“He really didn’t want to tell that story, or criticise authority in any way,” says David. “It’s like to tell these stories is to upset the power relations in some way. Society is a construct. He wouldn’t come out and say, ‘These guys abused me’, which they basically had.”
“I remember going with my mum to… I know why they used the term ‘detention centres’, but they’re prisons. My mum is that person who says what’s on her mind, but she was devastated at the time, just crushed. And among the backdrop of today’s media, which still talks along the lines of migrants as all kinds of vermin, it made the situation we were exploring all the more urgent to discuss.”
The pair stress that they wanted to go as far as they could with the conversations they were having for the series because they feel that their approach, at least in the UK, is a first. “Ultimately, for us, the project is a coming together of minds that are excited, but also concerned, about the world we live in,” says Larry. The piece at New Art Exchange, Finding Fanon: Escape, based on the stories of women living Nottingham, reflect this very foundation, as David explains:
“There are three central films in the project, with a side story, the Gaiden project, which helps different communities to tell their own stories, and becomes a series of self portraits by the participants. For the episode Delete, we worked with paperless migrants in Oslo; for Control, PTSD-suffering veterans in the criminal justice system; and a women’s refugee group for Escape. The women’s stories aren’t necessarily about migration, but about their view on life, or a particular episode of their life.”
Larry is grateful for the time that the participants have put in: “We’ve done a lot of projects working with people from various backgrounds, and the thing we joke about is ‘Why the hell would someone want to take time out of their busy schedules to come and talk about art, or anything?’”
A great deal of it has been about allowing the stories, that aren’t allowed to be said, to be given that urgency and agency.
He goes on to explain how the process of collecting the stories worked: “We decided we only needed an hour or two where we could really allow the participants to not only understand the story we’ve been talking about, but to give them the space to build their own stories, and to consider the messages they want to convey. We merely refined what it was they’d said or recorded so it played well as an artwork.”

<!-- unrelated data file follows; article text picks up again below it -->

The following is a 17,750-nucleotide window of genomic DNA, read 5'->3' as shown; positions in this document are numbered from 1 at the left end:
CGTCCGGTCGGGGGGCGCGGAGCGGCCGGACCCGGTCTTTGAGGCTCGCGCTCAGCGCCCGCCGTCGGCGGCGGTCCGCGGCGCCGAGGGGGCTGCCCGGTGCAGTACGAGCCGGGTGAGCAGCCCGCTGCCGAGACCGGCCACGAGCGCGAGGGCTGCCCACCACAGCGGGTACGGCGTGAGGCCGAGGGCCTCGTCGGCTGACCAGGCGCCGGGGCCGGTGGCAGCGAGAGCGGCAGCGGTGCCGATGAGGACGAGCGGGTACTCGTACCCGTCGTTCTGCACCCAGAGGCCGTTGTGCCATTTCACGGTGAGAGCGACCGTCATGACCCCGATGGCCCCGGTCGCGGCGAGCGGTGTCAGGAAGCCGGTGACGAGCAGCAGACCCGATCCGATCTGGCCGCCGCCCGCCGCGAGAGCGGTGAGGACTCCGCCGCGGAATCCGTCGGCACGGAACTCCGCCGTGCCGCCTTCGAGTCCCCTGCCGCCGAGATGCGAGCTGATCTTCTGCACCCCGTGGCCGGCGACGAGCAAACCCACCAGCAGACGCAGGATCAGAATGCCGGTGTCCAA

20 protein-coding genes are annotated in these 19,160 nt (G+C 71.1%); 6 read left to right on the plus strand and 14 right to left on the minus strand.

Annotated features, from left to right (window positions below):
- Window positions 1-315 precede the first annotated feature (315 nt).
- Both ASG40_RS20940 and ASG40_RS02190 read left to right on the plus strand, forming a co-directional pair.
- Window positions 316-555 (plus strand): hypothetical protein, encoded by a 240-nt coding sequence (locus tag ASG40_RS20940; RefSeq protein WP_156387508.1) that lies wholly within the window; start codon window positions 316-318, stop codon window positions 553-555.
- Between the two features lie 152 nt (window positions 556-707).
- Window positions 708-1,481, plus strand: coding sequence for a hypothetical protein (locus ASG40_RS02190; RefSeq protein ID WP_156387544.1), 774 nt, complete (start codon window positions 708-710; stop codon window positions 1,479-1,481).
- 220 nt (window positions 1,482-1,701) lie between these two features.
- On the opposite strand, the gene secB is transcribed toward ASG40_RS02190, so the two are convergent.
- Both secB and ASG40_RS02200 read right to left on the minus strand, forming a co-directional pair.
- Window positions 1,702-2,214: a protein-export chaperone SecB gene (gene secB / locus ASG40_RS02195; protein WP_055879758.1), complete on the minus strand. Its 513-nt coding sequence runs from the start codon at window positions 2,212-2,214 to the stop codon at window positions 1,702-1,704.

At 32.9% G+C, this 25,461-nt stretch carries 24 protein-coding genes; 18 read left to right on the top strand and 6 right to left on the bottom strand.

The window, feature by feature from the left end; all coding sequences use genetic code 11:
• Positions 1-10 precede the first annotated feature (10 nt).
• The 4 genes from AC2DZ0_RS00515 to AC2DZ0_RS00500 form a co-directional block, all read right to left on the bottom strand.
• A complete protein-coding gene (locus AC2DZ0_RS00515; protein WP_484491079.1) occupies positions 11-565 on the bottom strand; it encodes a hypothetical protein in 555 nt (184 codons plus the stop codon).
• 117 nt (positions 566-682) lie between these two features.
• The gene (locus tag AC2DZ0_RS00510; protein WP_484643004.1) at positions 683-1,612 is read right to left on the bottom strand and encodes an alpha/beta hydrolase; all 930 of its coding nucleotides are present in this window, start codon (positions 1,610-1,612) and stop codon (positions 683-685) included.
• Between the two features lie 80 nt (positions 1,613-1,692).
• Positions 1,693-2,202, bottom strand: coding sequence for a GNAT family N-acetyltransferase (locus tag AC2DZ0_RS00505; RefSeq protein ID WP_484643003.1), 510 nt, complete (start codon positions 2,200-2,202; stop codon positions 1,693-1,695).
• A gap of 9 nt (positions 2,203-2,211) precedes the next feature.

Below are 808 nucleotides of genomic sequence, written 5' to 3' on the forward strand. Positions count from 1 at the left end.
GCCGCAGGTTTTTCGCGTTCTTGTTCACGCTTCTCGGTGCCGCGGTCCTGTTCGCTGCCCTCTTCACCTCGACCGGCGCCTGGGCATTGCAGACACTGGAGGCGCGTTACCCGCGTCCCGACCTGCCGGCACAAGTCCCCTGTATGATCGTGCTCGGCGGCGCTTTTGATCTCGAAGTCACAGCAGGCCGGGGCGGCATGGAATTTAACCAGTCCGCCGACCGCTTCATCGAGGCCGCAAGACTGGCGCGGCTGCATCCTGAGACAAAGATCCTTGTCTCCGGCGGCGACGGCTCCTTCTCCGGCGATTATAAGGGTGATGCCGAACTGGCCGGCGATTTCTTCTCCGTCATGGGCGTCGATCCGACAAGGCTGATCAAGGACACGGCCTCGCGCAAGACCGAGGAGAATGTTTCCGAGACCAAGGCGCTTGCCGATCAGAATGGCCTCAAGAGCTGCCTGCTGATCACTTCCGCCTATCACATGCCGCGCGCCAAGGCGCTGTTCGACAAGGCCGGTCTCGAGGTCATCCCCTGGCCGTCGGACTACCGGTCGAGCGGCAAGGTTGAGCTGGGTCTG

I asked him what kind of stories we can expect in Escape. “It comes back to the point I was making earlier about listening,” says Larry. “A great deal of it has been about allowing the stories, that aren’t allowed to be said, to be given that urgency and agency.”
“There’s a human rights lawyer who talks about coming from Zimbabwe and finding her calling in life,” David explains. “It’s the first story that was very directly about God – myself and Larry have some issues with organised religion, but it’s their story so you can’t censor that. There’s a tale of experiencing female genital mutilation, which is quite intense. It’s portraits of moments; memories. On the scale of the installation, these small moments become very intense, large. Kind of like monuments.”
The stories are visually expressed through characters built in Grand Theft Auto V by the two artists. “It feels like there are a lack of limits, but when you get underneath the hood of the game, it’s a selection of stories about white, middle-class men’s perceptions of American culture,” says Larry. “The only thing they probably get right is the soundtrack.”
Larry also struggled when making their avatars. “I found I was able to make David’s character really easily. You have the short-haired version of David, and the long-haired version. I could find those hairstyles fine, but I couldn’t find a variation of lock hairstyles, interlocking. It was basic dreads that were dusty, shabby and thick, which is what we ended up choosing in the end. There are issues with the selections you can make for female characters, it has to be very particular. That also became a conversation because it was very frustrating, which leant itself to what we were thinking about and the script for Finding Fanon 2.”